Sept. 27, 2017, Halifax - Continuing care assistants and 911 dispatchers have been added to the list of Nova Scotia emergency workers who wouldn't have to prove their PTSD diagnosis was caused by trauma on the job under proposed legislation.
The amendments to the Workers' Compensation Act were re-introduced Wednesday by Labour Minister Labi Kousoulis.
The bill, aimed at making it easier to access coverage for post-traumatic stress disorder, was originally tabled before the legislature was dissolved ahead of the May 30 election.
The previous list of eligible workers included paramedics, nurses, firefighters, police officers and correctional officers.
Kousoulis said the additions were made following consultations over the summer with front-line workers and employers.
''We want to make it easier for those who suffer from PTSD to access benefits and treatment. These changes are a step in the right direction.''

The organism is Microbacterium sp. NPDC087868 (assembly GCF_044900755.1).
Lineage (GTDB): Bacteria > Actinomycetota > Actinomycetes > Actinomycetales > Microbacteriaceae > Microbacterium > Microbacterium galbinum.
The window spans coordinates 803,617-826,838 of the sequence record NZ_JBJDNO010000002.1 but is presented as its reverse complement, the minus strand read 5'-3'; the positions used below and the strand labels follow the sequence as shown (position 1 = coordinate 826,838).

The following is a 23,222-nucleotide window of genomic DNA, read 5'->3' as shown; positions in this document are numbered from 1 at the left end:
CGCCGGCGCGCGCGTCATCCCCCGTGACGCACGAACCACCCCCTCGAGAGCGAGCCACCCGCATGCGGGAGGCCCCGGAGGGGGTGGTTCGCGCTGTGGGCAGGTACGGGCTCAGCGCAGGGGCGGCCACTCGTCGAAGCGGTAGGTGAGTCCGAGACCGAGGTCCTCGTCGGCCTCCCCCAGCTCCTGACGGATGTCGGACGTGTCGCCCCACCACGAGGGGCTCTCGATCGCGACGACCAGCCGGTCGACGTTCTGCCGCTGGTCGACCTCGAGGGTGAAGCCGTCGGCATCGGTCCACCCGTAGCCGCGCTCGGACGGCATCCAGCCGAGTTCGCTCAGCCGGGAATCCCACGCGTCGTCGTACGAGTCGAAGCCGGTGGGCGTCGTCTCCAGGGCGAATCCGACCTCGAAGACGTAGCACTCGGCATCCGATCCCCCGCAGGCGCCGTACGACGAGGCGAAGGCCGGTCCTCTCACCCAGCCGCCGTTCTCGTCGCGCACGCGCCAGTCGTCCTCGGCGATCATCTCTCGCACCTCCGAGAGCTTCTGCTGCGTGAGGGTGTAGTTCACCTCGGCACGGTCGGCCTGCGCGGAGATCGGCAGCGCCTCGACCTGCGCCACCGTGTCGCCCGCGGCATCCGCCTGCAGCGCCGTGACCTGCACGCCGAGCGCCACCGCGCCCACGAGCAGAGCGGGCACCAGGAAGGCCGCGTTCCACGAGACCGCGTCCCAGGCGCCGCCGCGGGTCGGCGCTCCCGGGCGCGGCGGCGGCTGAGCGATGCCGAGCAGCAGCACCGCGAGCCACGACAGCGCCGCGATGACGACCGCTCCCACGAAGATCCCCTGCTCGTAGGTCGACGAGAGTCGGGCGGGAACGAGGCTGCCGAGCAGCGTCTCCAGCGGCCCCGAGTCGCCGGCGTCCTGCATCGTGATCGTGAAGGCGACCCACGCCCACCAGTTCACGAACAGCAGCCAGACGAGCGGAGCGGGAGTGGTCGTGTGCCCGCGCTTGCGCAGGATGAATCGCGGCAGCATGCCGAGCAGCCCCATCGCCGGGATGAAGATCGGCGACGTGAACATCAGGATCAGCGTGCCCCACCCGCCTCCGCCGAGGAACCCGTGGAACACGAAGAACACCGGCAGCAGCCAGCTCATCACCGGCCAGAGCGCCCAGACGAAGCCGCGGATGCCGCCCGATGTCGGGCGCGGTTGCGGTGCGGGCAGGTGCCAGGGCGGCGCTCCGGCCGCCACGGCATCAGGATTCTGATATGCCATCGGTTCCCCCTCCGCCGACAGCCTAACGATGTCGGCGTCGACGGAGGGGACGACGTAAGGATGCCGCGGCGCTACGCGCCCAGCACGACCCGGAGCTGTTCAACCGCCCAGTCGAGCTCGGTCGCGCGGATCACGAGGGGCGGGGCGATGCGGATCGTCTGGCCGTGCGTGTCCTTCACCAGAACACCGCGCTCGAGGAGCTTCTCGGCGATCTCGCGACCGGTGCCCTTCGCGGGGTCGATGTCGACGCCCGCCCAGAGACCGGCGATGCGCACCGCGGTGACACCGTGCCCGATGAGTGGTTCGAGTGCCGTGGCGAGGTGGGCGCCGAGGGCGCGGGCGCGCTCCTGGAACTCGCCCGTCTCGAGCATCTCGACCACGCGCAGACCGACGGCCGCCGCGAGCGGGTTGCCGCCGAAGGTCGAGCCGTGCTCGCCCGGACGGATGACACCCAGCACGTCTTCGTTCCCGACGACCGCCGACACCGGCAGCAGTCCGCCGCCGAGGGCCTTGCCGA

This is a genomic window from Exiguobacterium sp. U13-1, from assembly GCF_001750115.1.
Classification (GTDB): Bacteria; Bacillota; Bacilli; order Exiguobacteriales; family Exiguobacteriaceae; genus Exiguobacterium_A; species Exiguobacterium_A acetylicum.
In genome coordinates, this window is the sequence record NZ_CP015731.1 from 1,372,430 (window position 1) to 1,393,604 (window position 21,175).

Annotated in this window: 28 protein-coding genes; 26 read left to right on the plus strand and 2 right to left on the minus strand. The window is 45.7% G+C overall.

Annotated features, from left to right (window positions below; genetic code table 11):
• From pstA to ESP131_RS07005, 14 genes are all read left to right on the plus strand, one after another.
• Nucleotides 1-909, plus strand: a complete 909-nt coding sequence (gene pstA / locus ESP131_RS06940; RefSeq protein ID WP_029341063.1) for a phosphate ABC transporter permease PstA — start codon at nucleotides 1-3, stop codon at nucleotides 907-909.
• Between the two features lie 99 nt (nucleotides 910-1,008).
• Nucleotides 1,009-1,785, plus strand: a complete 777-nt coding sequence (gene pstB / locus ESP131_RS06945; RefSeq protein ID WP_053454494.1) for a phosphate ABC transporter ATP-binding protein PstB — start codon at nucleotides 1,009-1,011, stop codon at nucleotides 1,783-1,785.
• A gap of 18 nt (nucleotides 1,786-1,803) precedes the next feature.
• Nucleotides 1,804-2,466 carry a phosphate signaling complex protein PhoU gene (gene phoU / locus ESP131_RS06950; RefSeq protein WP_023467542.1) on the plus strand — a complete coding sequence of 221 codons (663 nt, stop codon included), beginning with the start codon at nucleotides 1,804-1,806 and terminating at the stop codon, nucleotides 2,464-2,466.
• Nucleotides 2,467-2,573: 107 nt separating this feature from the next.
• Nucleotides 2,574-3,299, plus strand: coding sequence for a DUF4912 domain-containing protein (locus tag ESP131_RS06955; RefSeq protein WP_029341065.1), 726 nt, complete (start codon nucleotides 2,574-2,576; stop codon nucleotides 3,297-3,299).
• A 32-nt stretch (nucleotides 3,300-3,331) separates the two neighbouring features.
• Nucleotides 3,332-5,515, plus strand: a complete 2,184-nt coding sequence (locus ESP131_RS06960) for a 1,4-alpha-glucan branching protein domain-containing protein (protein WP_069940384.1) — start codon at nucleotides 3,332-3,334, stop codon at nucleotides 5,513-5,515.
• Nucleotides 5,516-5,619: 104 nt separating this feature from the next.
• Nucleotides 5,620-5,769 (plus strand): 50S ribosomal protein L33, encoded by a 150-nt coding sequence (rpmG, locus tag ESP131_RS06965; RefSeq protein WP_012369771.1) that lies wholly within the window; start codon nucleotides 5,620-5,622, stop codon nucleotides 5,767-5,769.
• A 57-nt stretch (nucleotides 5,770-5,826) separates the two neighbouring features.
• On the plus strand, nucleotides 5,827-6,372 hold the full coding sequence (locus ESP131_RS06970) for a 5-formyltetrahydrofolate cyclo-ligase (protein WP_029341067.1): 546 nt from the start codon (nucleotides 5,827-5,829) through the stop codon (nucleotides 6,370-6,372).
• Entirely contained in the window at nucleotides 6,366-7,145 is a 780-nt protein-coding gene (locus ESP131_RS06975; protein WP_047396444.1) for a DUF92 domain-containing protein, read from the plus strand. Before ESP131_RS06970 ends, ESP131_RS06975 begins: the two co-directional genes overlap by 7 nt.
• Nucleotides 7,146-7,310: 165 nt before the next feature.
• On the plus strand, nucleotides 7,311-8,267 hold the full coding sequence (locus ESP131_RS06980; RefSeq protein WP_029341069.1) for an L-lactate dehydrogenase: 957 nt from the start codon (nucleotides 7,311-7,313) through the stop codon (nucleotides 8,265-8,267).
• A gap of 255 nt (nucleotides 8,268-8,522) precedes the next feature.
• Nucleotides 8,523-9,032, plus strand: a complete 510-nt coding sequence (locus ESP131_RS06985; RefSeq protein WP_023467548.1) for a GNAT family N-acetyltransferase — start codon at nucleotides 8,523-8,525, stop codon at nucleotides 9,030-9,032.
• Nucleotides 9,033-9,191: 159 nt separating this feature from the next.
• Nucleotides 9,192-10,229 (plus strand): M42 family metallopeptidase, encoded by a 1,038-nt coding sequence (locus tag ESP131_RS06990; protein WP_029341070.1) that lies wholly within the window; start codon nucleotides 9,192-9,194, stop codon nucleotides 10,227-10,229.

The proposed amendments clarify that PTSD is presumed to be the result of an incident during employment, and would allow coverage to be extended to other occupations through regulation. Previously, workers' claims would have to establish a clear connection to a job-related incident.
New regulations would also establish who can make a PTSD diagnosis and set time limits for eligibility.
The amendments are to take effect one year from royal assent to allow the government to work with those affected to develop the regulations.
NDP house leader Dave Wilson, a former paramedic and health minister under former premier Darrell Dexter, has consistently championed changes to compensation coverage, having introduced his own bill four years ago.
''I have mixed emotions,'' Wilson said in a statement.
''When I introduced this legislation four years ago the Liberal government told me it wasn't necessary. Now they are introducing legislation but will require a year to get all the details worked out.''
The Labour Department said the Workers' Compensation board had handled 82 PTSD cases since 2013. Of those, 15 were disallowed.
September 27, 2017 By The Canadian Press
Print this page